Forefront Communications

Pensions & Investments: Maker-Taker Rebates Now Likely to be Put Under Scrutiny by SEC


Forefront Communications

Forefront Communications

What a difference a year makes.

What looked unlikely at the start of this year — that the Securities and Exchange Commission would propose a pilot program to measure the effects of maker-taker rebates on equity trade execution — is now quite possible as the year draws to a close, sources said.

“I said before, ‘Not so fast, this (pilot) might not happen,'” said Richard Johnson, vice president, market structure and technology, at Greenwich Associates LLC, Stamford, Conn. “But then the tides kind of changed on me. There seem to be a lot of tailwinds in favor of this. … I think (the pilot) will go through.”

Since the start of 2017, supporters of a maker-taker pilot include SEC Chairman Jay Clayton, who said in July the SEC would announce the plans for such a test, and the Treasury Department, which in a wide-ranging study of the capital markets released in early October called for a review of the maker-taker rebate model.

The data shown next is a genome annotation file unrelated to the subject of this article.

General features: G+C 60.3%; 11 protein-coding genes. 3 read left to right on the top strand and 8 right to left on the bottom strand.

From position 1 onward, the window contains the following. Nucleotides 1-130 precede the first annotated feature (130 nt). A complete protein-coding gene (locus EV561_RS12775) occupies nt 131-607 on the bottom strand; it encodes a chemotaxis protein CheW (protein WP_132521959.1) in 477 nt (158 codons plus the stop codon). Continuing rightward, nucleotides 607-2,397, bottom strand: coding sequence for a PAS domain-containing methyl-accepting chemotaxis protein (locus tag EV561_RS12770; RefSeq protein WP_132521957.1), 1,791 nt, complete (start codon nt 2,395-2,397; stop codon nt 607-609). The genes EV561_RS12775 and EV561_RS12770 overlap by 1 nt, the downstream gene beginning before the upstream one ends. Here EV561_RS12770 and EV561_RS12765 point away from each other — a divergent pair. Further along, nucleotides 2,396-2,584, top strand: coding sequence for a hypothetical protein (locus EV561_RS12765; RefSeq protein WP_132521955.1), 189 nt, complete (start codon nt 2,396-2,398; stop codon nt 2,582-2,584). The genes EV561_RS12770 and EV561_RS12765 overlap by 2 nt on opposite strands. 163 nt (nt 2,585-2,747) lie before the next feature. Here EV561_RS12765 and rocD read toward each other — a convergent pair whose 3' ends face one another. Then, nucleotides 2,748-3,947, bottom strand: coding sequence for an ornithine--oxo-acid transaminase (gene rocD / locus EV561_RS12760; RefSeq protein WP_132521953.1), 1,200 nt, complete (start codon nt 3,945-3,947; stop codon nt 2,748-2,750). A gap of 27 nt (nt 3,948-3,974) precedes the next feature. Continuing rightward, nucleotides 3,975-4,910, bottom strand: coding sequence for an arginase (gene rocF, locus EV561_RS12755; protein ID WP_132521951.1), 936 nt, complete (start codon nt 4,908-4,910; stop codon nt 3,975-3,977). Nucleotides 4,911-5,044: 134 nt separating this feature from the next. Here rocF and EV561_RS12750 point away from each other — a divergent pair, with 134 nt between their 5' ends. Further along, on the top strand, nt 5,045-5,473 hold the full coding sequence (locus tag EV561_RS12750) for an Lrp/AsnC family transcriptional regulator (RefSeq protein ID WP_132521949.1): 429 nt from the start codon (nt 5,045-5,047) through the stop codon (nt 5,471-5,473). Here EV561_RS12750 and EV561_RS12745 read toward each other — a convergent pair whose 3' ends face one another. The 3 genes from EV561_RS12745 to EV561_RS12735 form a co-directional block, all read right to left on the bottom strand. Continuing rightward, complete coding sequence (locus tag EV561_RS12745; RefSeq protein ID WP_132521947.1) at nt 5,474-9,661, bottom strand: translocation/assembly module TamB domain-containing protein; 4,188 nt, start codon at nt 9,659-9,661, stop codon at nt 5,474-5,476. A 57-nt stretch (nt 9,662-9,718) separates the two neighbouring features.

Also, David Swensen, chief investment officer of the $27 billion endowment at Yale University, New Haven, Conn., co-wrote a July 18 opinion article in the New York Times that blasted the maker-taker model, in which brokers and other market participants pay access fees to stock exchanges to take liquidity or receive access-fee rebates from exchanges for providing liquidity. Mr. Swensen called the rebates “kickbacks” to attract business to exchanges. And in Massachusetts, Secretary of the Commonwealth William Galvin in August said he was investigating whether brokers were routing stock orders based on maker-taker rebates instead of choosing the venue with the best price.